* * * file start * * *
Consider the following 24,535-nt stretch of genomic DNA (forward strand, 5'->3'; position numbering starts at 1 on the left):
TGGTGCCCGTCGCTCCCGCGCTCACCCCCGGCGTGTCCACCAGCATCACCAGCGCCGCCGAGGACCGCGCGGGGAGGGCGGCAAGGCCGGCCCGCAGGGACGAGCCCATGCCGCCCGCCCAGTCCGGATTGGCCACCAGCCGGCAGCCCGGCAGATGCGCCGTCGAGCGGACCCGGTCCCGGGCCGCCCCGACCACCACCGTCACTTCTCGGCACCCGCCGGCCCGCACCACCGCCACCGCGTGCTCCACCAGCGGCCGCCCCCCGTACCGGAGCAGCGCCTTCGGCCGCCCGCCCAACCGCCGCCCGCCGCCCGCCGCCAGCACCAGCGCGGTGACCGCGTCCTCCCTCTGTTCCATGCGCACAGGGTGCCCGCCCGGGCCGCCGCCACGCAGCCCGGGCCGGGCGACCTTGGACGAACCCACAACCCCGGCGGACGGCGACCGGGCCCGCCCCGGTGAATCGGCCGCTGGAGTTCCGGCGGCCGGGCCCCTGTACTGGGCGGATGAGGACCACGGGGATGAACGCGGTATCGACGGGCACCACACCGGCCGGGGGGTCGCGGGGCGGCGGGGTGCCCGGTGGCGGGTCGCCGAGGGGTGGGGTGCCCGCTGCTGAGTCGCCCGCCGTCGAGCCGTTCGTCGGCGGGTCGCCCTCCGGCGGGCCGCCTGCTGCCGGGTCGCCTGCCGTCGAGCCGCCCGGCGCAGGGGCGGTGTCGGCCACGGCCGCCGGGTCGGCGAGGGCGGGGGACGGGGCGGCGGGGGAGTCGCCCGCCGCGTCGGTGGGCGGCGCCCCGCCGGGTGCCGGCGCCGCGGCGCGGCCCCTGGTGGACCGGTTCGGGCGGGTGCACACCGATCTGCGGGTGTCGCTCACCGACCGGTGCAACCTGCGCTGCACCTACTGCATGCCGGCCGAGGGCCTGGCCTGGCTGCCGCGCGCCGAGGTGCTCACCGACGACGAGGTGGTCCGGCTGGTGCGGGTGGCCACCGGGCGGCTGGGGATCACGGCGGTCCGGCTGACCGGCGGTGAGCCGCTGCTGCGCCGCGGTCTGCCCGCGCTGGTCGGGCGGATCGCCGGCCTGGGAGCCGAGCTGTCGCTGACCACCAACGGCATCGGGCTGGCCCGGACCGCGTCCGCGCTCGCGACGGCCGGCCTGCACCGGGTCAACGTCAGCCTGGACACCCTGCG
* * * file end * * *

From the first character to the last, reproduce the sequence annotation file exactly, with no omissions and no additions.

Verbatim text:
Consider the following 24,535-nt stretch of genomic DNA (forward strand, 5'->3'; position numbering starts at 1 on the left):
TGGTGCCCGTCGCTCCCGCGCTCACCCCCGGCGTGTCCACCAGCATCACCAGCGCCGCCGAGGACCGCGCGGGGAGGGCGGCAAGGCCGGCCCGCAGGGACGAGCCCATGCCGCCCGCCCAGTCCGGATTGGCCACCAGCCGGCAGCCCGGCAGATGCGCCGTCGAGCGGACCCGGTCCCGGGCCGCCCCGACCACCACCGTCACTTCTCGGCACCCGCCGGCCCGCACCACCGCCACCGCGTGCTCCACCAGCGGCCGCCCCCCGTACCGGAGCAGCGCCTTCGGCCGCCCGCCCAACCGCCGCCCGCCGCCCGCCGCCAGCACCAGCGCGGTGACCGCGTCCTCCCTCTGTTCCATGCGCACAGGGTGCCCGCCCGGGCCGCCGCCACGCAGCCCGGGCCGGGCGACCTTGGACGAACCCACAACCCCGGCGGACGGCGACCGGGCCCGCCCCGGTGAATCGGCCGCTGGAGTTCCGGCGGCCGGGCCCCTGTACTGGGCGGATGAGGACCACGGGGATGAACGCGGTATCGACGGGCACCACACCGGCCGGGGGGTCGCGGGGCGGCGGGGTGCCCGGTGGCGGGTCGCCGAGGGGTGGGGTGCCCGCTGCTGAGTCGCCCGCCGTCGAGCCGTTCGTCGGCGGGTCGCCCTCCGGCGGGCCGCCTGCTGCCGGGTCGCCTGCCGTCGAGCCGCCCGGCGCAGGGGCGGTGTCGGCCACGGCCGCCGGGTCGGCGAGGGCGGGGGACGGGGCGGCGGGGGAGTCGCCCGCCGCGTCGGTGGGCGGCGCCCCGCCGGGTGCCGGCGCCGCGGCGCGGCCCCTGGTGGACCGGTTCGGGCGGGTGCACACCGATCTGCGGGTGTCGCTCACCGACCGGTGCAACCTGCGCTGCACCTACTGCATGCCGGCCGAGGGCCTGGCCTGGCTGCCGCGCGCCGAGGTGCTCACCGACGACGAGGTGGTCCGGCTGGTGCGGGTGGCCACCGGGCGGCTGGGGATCACGGCGGTCCGGCTGACCGGCGGTGAGCCGCTGCTGCGCCGCGGTCTGCCCGCGCTGGTCGGGCGGATCGCCGGCCTGGGAGCCGAGCTGTCGCTGACCACCAACGGCATCGGGCTGGCCCGGACCGCGTCCGCGCTCGCGACGGCCGGCCTGCACCGGGTCAACGTCAGCCTGGACACCCTGCG